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The Pentagon's "teen snatching" database

The WaPo reports that the Pentagon needs fresh meat so badly that it’s collecting boatloads of data on 16-18 year olds so that they can cherry-pick for “extra freshness.” The ability to do this was slipped into “No Child Left Behind.” Puts a fresh new spin on that term, huh? By letting private firms manage the data, the military was trying to avoid scrutiny of these tactics.

The program is provoking a furor among privacy advocates. The new database will include personal information including birth dates, Social Security numbers, e-mail addresses, grade-point averages, ethnicity and what subjects the students are studying.

The data will be managed by BeNow Inc. of Wakefield, Mass., one of many marketing firms that use computers to analyze large amounts of data to target potential customers based on their personal profiles and habits.

“The purpose of the system . . . is to provide a single central facility within the Department of Defense to compile, process and distribute files of individuals who meet age and minimum school requirements for military service,” according to the official notice of the program.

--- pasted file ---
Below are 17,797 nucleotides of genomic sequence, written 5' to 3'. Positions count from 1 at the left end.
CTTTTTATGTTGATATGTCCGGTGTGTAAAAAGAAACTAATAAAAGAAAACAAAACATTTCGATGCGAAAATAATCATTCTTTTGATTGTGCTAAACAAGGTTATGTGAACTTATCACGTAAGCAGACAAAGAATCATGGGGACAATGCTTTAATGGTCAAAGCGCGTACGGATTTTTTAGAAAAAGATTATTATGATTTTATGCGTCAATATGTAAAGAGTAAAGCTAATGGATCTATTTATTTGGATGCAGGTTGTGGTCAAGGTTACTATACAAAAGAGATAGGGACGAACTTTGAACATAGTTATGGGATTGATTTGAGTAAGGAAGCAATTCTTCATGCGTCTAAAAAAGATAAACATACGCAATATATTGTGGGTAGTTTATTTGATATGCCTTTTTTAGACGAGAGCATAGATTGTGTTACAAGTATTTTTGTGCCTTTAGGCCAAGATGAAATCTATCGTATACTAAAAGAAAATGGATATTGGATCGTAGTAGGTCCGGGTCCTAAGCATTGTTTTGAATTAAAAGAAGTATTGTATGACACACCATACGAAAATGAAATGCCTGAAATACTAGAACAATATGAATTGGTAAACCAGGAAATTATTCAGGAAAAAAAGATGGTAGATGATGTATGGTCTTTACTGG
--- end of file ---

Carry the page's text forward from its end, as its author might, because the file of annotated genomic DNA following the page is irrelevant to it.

Privacy advocates said the plan appeared to be an effort to circumvent laws that restrict the government’s right to collect or hold citizen information by turning to private firms to do the work.

…”Using multiple sources allows the compilation of a more complete list of eligible candidates to join the military,” according to written statements provided by Pentagon spokeswoman Lt. Col. Ellen Krenke in response to questions. “This program is important because it helps bolster the effectiveness of all the services’ recruiting and retention efforts.”

Also, considering the increasing and alarming breaches of security by private companies (Citibank, Mastercard, etc.) that hold personal data that could be used for identity theft, do you really trust Uncle Sam to effectively vet this contractor?

Chris Jay Hoofnagle, West Coast director of the Electronic Privacy Information Center, called the system “an audacious plan to target-market kids, as young as 16, for military solicitation.”

He added that collecting Social Security numbers was not only unnecessary but posed a needless risk of identity fraud. Theft of Social Security numbers and other personal information from data brokers, government agencies, financial institutions and other companies is rampant.

“What’s ironic is that the private sector has ways of uniquely identifying individuals without using Social Security numbers for marketing,” he said.

The Pentagon statements said the military is “acutely aware of the substantial security required to protect personal data,” and that Social Security numbers will be used only to “provide a higher degree of accuracy in matching duplicate data records.”

The Pentagon said it routinely monitors its vendors to ensure compliance with its security standards.

That statement really reassures me.

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Pam Spaulding

Pam Spaulding